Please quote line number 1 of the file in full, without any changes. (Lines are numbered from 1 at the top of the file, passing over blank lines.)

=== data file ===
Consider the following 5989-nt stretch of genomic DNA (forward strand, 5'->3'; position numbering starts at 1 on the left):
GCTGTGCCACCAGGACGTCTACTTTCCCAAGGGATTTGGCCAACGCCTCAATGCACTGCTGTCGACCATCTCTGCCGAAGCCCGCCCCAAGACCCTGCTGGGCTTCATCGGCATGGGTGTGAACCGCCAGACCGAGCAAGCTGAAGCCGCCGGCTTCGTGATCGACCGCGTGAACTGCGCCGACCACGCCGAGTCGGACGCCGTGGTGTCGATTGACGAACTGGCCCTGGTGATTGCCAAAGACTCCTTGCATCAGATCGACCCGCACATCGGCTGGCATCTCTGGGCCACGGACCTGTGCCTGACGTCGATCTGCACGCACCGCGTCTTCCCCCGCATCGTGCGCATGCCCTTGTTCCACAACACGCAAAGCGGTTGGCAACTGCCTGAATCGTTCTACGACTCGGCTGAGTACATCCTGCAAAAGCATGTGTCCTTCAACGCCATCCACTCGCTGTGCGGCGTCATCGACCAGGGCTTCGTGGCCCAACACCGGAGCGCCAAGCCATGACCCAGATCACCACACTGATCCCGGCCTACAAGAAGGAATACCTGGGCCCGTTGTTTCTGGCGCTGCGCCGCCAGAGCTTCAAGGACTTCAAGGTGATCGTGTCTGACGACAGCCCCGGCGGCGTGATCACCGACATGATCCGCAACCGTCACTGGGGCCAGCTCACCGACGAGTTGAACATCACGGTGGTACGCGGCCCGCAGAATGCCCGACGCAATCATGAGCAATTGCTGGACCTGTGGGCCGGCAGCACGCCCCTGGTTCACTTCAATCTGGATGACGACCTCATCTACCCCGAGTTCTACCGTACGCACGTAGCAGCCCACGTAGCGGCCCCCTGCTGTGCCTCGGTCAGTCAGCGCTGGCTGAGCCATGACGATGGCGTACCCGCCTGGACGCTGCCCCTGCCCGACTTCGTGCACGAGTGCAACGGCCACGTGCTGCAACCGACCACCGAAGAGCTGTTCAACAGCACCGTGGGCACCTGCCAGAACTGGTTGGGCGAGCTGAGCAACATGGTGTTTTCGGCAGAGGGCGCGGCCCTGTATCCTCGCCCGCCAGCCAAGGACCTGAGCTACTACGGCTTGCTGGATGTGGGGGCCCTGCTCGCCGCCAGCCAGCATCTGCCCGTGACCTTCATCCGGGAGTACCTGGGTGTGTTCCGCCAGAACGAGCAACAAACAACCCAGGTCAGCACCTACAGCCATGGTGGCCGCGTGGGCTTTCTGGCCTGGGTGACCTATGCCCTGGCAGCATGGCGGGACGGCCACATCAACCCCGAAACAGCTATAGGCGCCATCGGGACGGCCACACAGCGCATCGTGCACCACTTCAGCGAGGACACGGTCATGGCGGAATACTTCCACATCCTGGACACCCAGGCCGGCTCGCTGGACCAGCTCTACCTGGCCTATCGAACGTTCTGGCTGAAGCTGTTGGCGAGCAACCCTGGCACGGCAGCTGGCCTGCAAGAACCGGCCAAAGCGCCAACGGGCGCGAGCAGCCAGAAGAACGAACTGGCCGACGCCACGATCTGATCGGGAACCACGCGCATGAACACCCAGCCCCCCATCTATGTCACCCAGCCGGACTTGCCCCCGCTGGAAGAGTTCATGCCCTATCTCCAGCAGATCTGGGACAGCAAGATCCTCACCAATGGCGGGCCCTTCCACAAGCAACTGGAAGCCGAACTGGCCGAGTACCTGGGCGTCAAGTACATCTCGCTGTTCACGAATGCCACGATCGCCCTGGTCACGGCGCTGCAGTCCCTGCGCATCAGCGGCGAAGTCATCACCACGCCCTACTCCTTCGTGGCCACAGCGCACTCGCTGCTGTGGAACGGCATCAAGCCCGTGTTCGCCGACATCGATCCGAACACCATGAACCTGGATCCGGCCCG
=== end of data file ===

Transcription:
Consider the following 5989-nt stretch of genomic DNA (forward strand, 5'->3'; position numbering starts at 1 on the left):